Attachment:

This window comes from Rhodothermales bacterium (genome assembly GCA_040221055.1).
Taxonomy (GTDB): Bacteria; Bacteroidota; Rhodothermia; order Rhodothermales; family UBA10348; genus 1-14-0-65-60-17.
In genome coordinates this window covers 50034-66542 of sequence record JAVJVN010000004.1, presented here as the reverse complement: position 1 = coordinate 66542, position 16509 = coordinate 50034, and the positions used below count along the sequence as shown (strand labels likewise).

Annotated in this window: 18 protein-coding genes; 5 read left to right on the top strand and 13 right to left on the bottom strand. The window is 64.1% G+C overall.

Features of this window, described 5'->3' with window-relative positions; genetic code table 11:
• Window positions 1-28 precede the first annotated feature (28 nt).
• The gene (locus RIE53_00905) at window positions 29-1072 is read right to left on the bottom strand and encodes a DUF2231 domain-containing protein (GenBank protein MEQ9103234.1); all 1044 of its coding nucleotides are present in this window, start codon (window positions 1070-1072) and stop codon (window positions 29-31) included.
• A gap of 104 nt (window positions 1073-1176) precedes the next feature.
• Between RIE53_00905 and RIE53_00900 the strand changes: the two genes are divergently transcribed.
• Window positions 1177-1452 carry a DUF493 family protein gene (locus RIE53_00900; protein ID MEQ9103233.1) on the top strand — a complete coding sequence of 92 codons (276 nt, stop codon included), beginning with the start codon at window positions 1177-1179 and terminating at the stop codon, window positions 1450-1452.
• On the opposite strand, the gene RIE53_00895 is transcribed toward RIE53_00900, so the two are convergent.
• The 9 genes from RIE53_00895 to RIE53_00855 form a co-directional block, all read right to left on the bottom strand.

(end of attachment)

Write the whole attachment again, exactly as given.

This window comes from Rhodothermales bacterium (genome assembly GCA_040221055.1).
Taxonomy (GTDB): Bacteria; Bacteroidota; Rhodothermia; order Rhodothermales; family UBA10348; genus 1-14-0-65-60-17.
In genome coordinates this window covers 50034-66542 of sequence record JAVJVN010000004.1, presented here as the reverse complement: position 1 = coordinate 66542, position 16509 = coordinate 50034, and the positions used below count along the sequence as shown (strand labels likewise).

Annotated in this window: 18 protein-coding genes; 5 read left to right on the top strand and 13 right to left on the bottom strand. The window is 64.1% G+C overall.

Features of this window, described 5'->3' with window-relative positions; genetic code table 11:
• Window positions 1-28 precede the first annotated feature (28 nt).
• The gene (locus RIE53_00905) at window positions 29-1072 is read right to left on the bottom strand and encodes a DUF2231 domain-containing protein (GenBank protein MEQ9103234.1); all 1044 of its coding nucleotides are present in this window, start codon (window positions 1070-1072) and stop codon (window positions 29-31) included.
• A gap of 104 nt (window positions 1073-1176) precedes the next feature.
• Between RIE53_00905 and RIE53_00900 the strand changes: the two genes are divergently transcribed.
• Window positions 1177-1452 carry a DUF493 family protein gene (locus RIE53_00900; protein ID MEQ9103233.1) on the top strand — a complete coding sequence of 92 codons (276 nt, stop codon included), beginning with the start codon at window positions 1177-1179 and terminating at the stop codon, window positions 1450-1452.
• On the opposite strand, the gene RIE53_00895 is transcribed toward RIE53_00900, so the two are convergent.
• The 9 genes from RIE53_00895 to RIE53_00855 form a co-directional block, all read right to left on the bottom strand.